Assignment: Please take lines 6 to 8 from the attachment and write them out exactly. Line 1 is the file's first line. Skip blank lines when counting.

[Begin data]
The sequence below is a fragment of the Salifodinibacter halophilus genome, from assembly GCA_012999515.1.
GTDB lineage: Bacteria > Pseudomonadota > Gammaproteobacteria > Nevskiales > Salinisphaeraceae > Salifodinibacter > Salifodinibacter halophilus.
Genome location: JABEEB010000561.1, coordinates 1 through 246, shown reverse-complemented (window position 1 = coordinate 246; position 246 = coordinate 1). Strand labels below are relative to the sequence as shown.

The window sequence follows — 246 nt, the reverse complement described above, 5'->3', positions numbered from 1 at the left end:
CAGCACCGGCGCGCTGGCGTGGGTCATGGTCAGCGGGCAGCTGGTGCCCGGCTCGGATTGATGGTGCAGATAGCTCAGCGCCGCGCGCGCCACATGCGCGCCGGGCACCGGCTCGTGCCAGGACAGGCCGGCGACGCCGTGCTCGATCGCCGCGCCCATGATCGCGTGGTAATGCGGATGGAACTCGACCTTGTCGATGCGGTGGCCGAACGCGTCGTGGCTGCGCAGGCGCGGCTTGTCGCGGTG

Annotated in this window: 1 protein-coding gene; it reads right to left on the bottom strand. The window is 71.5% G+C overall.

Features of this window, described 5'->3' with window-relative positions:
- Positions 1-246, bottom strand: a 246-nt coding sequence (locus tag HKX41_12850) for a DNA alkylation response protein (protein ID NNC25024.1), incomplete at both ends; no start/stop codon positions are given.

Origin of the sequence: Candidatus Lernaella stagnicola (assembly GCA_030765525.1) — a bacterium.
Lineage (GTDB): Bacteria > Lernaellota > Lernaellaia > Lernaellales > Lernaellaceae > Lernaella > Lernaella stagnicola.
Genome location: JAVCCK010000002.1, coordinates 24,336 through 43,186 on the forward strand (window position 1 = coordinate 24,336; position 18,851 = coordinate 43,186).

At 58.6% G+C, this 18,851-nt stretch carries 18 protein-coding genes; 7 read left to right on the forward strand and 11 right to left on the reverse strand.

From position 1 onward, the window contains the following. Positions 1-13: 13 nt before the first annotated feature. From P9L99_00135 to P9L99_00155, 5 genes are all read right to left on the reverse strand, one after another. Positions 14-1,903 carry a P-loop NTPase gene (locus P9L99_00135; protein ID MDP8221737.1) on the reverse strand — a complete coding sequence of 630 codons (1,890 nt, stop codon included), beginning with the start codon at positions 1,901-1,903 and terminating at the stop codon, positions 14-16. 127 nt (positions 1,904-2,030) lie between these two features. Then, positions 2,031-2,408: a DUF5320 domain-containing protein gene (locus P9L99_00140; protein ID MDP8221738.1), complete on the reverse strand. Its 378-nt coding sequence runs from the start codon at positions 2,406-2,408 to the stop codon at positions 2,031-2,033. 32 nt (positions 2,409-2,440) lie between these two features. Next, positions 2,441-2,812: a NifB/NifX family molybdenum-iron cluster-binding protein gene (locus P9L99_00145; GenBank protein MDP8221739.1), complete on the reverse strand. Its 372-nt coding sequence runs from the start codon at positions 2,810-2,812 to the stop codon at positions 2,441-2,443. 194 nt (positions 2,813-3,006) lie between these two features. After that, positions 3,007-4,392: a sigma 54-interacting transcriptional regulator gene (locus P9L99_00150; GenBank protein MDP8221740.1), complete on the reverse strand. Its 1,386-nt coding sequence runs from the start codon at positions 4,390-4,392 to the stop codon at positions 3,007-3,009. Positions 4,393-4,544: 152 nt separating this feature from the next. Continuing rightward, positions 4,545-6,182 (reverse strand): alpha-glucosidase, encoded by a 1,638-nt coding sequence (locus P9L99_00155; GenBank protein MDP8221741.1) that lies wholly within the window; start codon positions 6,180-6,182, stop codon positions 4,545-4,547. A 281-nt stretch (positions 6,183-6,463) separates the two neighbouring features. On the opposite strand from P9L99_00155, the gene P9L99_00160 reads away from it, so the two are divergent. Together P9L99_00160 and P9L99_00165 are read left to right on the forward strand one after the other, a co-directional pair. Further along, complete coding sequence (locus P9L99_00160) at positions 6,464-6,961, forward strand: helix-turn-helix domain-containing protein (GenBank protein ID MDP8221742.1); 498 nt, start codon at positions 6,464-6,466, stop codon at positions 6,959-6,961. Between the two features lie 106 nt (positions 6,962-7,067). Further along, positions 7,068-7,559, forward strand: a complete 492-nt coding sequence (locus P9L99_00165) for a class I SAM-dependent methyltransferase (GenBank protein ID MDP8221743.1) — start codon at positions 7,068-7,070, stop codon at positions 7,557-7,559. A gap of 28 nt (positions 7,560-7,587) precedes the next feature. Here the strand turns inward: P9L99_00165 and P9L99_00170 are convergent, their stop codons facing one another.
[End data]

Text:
Annotated in this window: 1 protein-coding gene; it reads right to left on the bottom strand. The window is 71.5% G+C overall.

Features of this window, described 5'->3' with window-relative positions:
- Positions 1-246, bottom strand: a 246-nt coding sequence (locus tag HKX41_12850) for a DNA alkylation response protein (protein ID NNC25024.1), incomplete at both ends; no start/stop codon positions are given.